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Only three Democrats voted on the issue of the Iraq war, last Friday. The rest followed Minority Leader Nancy Pelosi’s directives, a continuation of her "strategy" of insulating the pro-war wing of the party, centered in the Democratic Leadership Council (DLC), from the wrath of the party’s base, which is now overwhelmingly anti-war. For the DLC’s sake, Pelosi smothers the party’s progressive wing - of which she was once a proud member. Thus, the San Francisco congresswoman maintains the fiction of a united House Democratic front, to disguise the flaccid reality: the pro-war faction has veto power over Democratic Iraq policy - a veto exercised by Pelosi, herself.

Of the 42 Black Caucus members in the House, only one dared buck Pelosi’s discipline: Cynthia McKinney (GA), joined by New York’s Jose Serrano and Florida’s Robert Wexler.

The three faced the choice of defying Pelosi (and, in McKinney’s case, the CBC leadership’s similar attempts to put forward a face of unity without purpose) or to take advantage of the only chance available since October, 2002 to express an unqualified NO to the Iraq war.

After the 403 to three vote, in a statement submitted for the record, McKinney said:

"I will not vote to give one more soldier to the George W. Bush/Dick Cheney war machine.  I will not give one more dollar for a war riddled with conspicuous profiteering.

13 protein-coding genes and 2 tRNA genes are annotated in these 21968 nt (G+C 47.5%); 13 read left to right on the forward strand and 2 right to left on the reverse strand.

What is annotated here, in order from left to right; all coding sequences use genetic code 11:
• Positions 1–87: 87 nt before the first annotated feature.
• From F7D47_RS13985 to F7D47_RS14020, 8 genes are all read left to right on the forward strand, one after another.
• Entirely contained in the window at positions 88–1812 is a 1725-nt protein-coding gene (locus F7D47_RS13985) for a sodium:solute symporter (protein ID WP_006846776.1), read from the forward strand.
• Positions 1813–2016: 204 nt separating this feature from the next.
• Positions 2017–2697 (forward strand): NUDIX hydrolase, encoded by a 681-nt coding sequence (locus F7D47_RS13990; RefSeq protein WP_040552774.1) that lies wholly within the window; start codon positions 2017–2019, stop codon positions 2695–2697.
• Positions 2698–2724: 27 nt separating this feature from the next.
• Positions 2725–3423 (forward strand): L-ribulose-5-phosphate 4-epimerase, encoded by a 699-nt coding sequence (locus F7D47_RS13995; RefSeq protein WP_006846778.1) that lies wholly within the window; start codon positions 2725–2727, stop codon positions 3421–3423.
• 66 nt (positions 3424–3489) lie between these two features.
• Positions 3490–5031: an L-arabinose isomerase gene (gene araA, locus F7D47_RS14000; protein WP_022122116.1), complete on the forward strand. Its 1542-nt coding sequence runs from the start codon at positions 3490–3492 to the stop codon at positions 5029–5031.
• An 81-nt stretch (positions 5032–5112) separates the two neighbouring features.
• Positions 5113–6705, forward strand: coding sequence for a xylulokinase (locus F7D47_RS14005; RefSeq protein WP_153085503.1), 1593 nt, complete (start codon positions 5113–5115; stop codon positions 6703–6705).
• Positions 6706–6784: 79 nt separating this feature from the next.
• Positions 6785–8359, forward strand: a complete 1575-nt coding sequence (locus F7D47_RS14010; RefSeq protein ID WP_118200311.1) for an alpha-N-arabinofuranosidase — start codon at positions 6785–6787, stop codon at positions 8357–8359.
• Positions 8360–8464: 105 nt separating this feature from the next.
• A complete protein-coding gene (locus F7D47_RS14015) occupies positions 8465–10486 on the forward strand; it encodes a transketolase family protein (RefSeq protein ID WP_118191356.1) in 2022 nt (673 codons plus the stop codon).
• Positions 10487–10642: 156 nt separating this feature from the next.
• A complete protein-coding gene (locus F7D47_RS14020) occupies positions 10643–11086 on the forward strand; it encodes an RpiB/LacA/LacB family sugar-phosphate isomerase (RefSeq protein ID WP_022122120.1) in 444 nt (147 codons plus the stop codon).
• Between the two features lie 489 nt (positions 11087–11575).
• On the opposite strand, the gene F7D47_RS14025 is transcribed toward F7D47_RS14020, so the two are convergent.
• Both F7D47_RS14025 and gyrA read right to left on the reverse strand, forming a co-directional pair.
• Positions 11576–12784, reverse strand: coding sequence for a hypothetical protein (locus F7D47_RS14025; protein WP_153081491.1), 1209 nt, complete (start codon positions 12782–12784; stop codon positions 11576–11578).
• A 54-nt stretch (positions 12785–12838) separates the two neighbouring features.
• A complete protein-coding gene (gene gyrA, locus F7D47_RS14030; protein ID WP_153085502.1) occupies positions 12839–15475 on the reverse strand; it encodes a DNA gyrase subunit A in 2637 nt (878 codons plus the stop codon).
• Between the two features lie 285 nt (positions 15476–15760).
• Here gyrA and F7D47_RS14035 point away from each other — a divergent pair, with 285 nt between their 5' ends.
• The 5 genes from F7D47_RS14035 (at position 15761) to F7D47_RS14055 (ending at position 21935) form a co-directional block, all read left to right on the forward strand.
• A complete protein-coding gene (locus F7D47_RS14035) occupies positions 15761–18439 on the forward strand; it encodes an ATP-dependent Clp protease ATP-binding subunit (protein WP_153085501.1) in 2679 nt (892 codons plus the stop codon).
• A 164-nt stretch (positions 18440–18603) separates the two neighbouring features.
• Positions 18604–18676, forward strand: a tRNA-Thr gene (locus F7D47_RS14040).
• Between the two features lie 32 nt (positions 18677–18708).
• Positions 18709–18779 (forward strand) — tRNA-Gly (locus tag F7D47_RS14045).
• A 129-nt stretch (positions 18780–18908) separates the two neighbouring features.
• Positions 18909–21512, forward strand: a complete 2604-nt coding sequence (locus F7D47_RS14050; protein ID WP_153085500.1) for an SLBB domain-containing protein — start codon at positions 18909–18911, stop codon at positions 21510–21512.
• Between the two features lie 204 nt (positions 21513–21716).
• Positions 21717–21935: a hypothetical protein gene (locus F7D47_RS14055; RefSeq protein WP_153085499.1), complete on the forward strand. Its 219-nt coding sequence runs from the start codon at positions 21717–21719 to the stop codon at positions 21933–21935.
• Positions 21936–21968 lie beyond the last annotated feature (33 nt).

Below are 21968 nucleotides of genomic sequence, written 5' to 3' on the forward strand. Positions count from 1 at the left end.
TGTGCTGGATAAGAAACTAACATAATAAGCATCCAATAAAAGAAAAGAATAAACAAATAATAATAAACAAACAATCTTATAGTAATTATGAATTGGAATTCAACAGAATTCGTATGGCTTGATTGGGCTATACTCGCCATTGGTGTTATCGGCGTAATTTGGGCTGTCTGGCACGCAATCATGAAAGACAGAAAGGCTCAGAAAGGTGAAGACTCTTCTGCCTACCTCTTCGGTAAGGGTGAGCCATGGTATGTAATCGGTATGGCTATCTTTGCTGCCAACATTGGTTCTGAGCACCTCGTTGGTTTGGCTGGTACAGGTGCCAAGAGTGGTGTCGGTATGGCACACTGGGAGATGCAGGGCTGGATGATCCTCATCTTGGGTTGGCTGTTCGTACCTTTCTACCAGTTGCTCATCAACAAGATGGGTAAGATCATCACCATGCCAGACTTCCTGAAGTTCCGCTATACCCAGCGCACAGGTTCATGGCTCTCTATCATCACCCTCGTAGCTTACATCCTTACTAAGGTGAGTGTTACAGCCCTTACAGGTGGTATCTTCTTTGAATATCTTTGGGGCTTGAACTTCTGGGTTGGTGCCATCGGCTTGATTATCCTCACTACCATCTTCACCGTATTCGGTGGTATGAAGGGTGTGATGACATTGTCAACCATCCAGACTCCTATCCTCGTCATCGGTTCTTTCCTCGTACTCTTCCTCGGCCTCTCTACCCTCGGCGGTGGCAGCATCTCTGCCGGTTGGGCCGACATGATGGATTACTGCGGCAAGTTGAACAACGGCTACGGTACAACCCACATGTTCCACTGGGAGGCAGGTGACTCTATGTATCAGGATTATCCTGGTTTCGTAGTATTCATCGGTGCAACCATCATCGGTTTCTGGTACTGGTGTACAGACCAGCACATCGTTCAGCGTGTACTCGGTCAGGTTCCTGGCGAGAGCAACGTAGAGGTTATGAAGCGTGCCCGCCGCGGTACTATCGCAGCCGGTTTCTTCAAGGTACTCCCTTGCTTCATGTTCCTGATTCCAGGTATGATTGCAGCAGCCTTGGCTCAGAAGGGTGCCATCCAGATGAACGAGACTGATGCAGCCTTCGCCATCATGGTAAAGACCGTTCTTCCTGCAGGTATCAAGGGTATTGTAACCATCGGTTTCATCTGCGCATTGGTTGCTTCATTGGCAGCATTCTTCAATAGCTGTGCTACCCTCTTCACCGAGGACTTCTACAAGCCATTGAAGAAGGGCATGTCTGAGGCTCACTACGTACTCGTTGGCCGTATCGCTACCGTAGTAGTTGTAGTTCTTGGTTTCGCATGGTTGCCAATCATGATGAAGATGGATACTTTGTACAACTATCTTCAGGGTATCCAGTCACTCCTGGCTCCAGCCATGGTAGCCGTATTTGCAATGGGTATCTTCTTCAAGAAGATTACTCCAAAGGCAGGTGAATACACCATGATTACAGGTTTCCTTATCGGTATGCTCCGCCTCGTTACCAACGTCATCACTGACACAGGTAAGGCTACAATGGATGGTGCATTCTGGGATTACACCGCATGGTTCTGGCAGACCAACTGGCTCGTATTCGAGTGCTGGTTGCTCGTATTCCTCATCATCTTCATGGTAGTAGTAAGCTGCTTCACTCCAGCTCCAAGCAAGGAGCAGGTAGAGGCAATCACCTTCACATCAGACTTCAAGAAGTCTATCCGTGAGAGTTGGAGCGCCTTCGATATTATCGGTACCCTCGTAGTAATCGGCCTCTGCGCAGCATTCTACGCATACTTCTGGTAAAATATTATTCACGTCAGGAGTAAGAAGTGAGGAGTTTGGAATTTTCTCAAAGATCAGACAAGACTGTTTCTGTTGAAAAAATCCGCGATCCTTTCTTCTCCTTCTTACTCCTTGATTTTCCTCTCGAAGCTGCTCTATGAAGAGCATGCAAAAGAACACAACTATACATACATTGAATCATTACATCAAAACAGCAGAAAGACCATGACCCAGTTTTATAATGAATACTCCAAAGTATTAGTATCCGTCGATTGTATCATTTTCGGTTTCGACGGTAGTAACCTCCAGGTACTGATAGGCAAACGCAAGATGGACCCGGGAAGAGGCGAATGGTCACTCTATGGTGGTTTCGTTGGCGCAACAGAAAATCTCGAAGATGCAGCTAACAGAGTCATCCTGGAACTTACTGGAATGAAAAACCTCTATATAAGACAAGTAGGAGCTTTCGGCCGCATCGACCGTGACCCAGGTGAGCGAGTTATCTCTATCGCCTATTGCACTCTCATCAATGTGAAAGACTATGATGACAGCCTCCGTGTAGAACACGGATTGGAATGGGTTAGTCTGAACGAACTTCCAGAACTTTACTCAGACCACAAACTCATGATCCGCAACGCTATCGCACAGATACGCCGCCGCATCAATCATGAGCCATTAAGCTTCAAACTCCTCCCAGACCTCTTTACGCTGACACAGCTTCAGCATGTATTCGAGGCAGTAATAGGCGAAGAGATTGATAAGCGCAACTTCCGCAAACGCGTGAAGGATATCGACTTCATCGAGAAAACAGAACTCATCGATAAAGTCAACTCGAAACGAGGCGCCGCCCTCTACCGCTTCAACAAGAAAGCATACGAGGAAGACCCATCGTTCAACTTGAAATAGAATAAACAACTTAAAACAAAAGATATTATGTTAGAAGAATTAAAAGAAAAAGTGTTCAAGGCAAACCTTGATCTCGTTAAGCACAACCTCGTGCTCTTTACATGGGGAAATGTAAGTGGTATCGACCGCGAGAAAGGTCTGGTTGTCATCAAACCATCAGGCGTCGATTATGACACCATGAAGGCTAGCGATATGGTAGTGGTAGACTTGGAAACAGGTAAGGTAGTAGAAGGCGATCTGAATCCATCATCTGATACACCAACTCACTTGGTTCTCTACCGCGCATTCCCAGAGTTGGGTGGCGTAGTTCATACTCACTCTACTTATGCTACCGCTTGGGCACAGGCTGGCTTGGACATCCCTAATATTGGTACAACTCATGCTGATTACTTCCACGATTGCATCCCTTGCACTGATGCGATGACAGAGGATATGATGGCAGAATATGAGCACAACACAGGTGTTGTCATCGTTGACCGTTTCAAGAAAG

"Tonight I speak as one who has at times been the only Member of this Body at antiwar demonstrations calling for withdrawal.  And I won't stop calling for withdrawal.

"I was opposed to this war before there was a war; I was opposed to the war during the war; and I am opposed to this war now - even though it's supposed to be over.

"A vote on war is the single most important vote we can make in this House.  I understand the feelings of my colleagues on both sides of the aisle who might be severely conflicted by the decision we have to make here tonight.  But the facts of US occupation of Iraq are also very clear.  The occupation is headed down a dead end because so long as US combat forces patrol Iraq, there will be an Iraqi insurgency against it.

"I urge that we pursue an orderly withdrawal from Iraq and pursue, along with our allies, a diplomatic solution to the situation in Iraq, supporting the aspirations of the Iraqi people through support for democratic processes."